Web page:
I was thinking about going and figuring out the bash command for mounting a disk named “Excitement” and using that for a title, but no one besides Monocular Ben or Phoenix would get it, and I don’t think they look at this site. So it’s not worth it. I think the command is something like “mount -sv -L Excitement”
Anyway, it’s December 5th, and Chilkat is scheduled for February 13th. That’s essentially nine weeks away, and I’m typing this with ceiling particles (drywall dust and insulation) up to my elbows because I’m trying to install a support for the ceiling fan we want in the nursery. KrisDi and D are out shopping. I won’t be surprised if they come back with paint and decorations for the nursery.
As this post’s title suggests, I’m becoming more and more excited, and I’m also becoming more and more scared (and anxious). I think KrisDi’s going to be a fabulous mom — at least until the kid reaches a not so cute phase or stops letting her play dress up (no, I don’t really think these things will impact KrisDi’s momming, it’s just funny to pretend it will). There are certain things about me that I know are problems (my temper, my extremely low tolerance for minor annoyances, long list of other things…) that I need to control. I think as long as I stay aware of these things, I’ll be a good dad. I hope so. I intend to be. One of my co-workers (my old boss) told me something no one else has told me about parenting, which rings of truth: You will find out things you don’t like about yourself, because you’ll see it in your children. I suspect that I will also discover things that I do like about myself through the same route.
I’ve read a couple interesting books lately. Downtown Owl by Chuck Klosterman is a book about life in Owl, a fictional small town in North Dakota. This book has three main characters and basically no story — just day to day life in small town North Dakota with one main event: A serious blizzard. One character is a high school student, one is an old man, and one is a 20-something girl from Milwaukee who just moved to Owl to teach. I thought the dialog sucked. Some of the things in the small town environment were pretty well spot on, some were way off (a cop is simply referred to as a cop — in small town ND, everyone is known by name). The part that made me think was that I had never really considered what it’s like to actually be an adult living in North Dakota — especially in the same small town where you were raised with all of the same people who were raised with you.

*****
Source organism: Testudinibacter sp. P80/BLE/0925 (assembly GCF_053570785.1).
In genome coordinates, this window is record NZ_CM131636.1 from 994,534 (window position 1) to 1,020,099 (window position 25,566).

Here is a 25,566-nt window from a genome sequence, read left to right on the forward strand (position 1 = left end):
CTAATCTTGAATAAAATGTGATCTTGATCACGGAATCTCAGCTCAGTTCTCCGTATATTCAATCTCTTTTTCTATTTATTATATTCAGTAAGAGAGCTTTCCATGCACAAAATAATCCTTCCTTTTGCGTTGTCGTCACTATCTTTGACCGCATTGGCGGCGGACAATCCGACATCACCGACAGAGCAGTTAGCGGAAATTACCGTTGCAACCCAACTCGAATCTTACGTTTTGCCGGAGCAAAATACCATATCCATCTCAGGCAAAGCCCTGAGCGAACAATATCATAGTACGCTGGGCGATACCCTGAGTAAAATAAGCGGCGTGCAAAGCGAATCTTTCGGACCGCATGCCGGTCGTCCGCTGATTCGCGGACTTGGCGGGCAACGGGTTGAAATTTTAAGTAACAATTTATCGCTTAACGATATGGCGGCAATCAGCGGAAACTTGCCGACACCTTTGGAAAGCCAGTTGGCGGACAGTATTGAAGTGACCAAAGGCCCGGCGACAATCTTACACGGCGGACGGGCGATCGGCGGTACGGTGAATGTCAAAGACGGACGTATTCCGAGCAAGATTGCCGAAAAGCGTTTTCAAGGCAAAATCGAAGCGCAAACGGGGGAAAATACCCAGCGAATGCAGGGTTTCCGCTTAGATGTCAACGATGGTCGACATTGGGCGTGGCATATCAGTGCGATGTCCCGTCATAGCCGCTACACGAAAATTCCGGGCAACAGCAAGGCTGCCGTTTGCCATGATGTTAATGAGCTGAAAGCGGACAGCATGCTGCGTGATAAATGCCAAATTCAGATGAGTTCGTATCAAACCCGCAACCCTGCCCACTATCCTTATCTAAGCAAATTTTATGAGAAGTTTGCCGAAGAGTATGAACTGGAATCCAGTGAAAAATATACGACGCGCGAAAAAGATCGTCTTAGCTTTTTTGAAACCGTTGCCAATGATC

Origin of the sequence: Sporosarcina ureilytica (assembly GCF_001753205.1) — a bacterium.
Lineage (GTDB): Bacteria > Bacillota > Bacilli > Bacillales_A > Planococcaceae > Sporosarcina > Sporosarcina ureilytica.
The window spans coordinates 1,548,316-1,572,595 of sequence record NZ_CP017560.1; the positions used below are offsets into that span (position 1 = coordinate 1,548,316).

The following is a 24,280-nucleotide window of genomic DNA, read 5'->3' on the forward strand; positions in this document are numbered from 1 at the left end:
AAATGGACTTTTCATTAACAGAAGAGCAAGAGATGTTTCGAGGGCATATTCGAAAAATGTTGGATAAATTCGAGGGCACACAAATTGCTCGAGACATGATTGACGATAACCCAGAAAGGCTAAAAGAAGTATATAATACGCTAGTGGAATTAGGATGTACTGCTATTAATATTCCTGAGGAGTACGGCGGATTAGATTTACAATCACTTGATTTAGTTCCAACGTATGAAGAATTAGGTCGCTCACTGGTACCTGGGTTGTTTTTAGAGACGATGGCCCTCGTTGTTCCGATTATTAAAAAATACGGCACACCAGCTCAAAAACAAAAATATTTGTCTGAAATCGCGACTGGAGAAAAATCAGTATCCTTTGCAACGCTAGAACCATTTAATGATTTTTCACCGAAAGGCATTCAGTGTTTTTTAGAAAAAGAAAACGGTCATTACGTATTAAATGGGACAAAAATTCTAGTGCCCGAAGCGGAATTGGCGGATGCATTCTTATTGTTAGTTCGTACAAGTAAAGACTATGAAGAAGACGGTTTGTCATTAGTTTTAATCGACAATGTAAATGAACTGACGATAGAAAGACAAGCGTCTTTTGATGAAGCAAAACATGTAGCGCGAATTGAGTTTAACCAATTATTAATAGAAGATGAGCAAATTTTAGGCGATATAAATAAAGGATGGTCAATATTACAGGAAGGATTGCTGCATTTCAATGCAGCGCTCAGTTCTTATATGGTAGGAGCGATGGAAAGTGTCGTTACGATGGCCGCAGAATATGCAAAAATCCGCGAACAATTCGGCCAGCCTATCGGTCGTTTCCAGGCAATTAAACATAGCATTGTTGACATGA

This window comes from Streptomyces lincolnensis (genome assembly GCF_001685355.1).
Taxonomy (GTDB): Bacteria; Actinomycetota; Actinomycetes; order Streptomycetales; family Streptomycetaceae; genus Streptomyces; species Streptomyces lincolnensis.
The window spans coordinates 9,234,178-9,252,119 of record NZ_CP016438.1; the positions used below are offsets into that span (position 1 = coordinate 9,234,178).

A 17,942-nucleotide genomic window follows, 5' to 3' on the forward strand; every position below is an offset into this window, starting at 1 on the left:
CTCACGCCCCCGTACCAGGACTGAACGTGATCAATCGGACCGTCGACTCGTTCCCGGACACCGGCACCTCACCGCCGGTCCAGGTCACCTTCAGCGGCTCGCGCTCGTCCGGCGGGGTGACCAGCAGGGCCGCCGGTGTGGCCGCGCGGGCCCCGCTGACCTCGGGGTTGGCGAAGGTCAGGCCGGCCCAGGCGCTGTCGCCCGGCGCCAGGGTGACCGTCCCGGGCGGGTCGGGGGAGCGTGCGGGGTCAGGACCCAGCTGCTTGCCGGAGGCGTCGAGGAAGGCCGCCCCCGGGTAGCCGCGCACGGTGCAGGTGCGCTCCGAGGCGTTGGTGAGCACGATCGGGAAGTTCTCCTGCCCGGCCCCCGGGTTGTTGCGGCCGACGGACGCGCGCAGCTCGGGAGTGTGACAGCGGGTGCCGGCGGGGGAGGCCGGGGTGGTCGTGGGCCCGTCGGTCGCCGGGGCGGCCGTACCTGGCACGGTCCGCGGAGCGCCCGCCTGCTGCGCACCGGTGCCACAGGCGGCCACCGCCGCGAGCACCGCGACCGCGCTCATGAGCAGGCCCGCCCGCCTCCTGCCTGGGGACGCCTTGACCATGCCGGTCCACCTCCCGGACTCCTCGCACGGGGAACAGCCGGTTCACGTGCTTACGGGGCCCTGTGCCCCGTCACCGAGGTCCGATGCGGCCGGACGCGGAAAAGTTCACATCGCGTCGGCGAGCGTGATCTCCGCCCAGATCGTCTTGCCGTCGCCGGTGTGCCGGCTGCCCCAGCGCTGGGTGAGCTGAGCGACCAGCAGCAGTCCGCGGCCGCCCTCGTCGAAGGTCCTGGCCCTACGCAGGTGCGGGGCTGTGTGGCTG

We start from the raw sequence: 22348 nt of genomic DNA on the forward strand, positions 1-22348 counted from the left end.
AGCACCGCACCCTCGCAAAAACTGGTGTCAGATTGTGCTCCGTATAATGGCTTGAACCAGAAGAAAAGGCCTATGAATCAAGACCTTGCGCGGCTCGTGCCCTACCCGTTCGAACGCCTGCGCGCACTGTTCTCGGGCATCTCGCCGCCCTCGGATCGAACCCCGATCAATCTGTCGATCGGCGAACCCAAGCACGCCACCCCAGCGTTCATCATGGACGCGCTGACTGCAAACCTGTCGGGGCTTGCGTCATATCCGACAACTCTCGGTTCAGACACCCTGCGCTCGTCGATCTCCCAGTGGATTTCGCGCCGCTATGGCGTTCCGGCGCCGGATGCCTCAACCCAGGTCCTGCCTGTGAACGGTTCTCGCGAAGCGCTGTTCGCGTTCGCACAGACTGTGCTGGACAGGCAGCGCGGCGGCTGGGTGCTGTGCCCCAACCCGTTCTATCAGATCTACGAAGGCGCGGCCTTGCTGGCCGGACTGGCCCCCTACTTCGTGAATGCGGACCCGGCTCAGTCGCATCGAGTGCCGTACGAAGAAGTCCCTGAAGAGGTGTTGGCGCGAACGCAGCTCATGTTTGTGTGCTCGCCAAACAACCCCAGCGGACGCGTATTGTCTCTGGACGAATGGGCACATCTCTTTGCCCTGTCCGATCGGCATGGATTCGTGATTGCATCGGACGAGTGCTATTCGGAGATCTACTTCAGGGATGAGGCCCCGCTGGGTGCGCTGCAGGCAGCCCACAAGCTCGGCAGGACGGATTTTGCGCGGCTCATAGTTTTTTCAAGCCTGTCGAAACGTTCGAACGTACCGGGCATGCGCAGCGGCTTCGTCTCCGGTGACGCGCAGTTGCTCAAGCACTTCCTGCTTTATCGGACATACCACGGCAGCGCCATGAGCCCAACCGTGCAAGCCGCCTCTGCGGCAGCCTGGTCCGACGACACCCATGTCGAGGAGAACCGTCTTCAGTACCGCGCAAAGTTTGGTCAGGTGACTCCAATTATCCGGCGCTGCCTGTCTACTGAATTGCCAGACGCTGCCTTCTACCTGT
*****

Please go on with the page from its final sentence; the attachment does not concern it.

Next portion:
I also read A Canticle for Leibowitz, by Walter M. Miller. I thought this was a really good, really interesting book. The premise is nuclear war mostly destroys civilization, and then humans finish it off by blaming the “intelligentsia” for the nuclear war and systematically ridding the world of teachers, engineers, scientists, technicians, burning books, and embracing “simpleton” as a positive title. A Catholic order is started by an electronics technician named Leibowitz with the purpose of preserving books and publications until such time as human culture could use them again. The book divides into three sections. First, about 600 years after the nuclear war; there is basically no scientific knowledge at this point. This is a sort of sad and silly section. Then, several centuries after that, people are just becoming knowledgeable enough to make use of the Leibowitzian documents; scientific progress is on the order of basic physics and math. This section is sort of sad and bitter tasting. Then, several centuries after that, technology has surpassed the pre-nuclear war period. This section is bitter tasting and painful.
I’m discovering that my brain is much better at multiplexing. To me, this means having many things going on simultaneously and being able to switch quickly and effectively between them. Primarily, this is at work. I find myself doing this with books now: I’m currently reading Starship Troopers at work on breaks, A People’s History of the United States at home as a chore book, The Gathering Storm as a fun book at home but interspersing chapters from The Simple Guide to Having a Baby at KrisDi’s request, and The Prince and the Pauper on my phone when I find myself stuck somewhere with nothing to do. I don’t think I would have been able to maintain all these story lines very easily a few years ago. It’s kind of neat.
I’ll try to post again in a couple days and put up some pictures. I’ve been pretty bad about it. Work has been crazy, we’ve had visitors and holidays and “snow emergencies” (although I dutifully scoff at the conditions that this area considers an emergency). I’ve been taking a C++ programming class at night (finished last Thursday).